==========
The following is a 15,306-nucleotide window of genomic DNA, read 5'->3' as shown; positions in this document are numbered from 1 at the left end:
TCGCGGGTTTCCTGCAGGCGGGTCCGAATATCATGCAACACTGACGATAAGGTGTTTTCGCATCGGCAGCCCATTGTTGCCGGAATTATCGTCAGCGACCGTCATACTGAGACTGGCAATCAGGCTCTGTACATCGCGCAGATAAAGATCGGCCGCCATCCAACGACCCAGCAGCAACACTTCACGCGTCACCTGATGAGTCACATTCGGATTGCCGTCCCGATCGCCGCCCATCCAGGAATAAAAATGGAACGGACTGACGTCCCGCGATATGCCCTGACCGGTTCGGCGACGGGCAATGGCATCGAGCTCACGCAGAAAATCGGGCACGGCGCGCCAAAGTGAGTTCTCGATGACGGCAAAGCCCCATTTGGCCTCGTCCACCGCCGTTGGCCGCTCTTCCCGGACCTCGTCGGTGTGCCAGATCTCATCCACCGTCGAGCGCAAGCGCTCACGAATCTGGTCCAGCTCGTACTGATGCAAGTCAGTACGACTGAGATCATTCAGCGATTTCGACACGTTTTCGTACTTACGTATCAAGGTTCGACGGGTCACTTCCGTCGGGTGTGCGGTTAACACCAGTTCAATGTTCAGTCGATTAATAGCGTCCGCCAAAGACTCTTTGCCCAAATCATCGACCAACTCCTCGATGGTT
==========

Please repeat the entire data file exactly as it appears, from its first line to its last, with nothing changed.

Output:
The following is a 15,306-nucleotide window of genomic DNA, read 5'->3' as shown; positions in this document are numbered from 1 at the left end:
TCGCGGGTTTCCTGCAGGCGGGTCCGAATATCATGCAACACTGACGATAAGGTGTTTTCGCATCGGCAGCCCATTGTTGCCGGAATTATCGTCAGCGACCGTCATACTGAGACTGGCAATCAGGCTCTGTACATCGCGCAGATAAAGATCGGCCGCCATCCAACGACCCAGCAGCAACACTTCACGCGTCACCTGATGAGTCACATTCGGATTGCCGTCCCGATCGCCGCCCATCCAGGAATAAAAATGGAACGGACTGACGTCCCGCGATATGCCCTGACCGGTTCGGCGACGGGCAATGGCATCGAGCTCACGCAGAAAATCGGGCACGGCGCGCCAAAGTGAGTTCTCGATGACGGCAAAGCCCCATTTGGCCTCGTCCACCGCCGTTGGCCGCTCTTCCCGGACCTCGTCGGTGTGCCAGATCTCATCCACCGTCGAGCGCAAGCGCTCACGAATCTGGTCCAGCTCGTACTGATGCAAGTCAGTACGACTGAGATCATTCAGCGATTTCGACACGTTTTCGTACTTACGTATCAAGGTTCGACGGGTCACTTCCGTCGGGTGTGCGGTTAACACCAGTTCAATGTTCAGTCGATTAATAGCGTCCGCCAAAGACTCTTTGCCCAAATCATCGACCAACTCCTCGATGGTT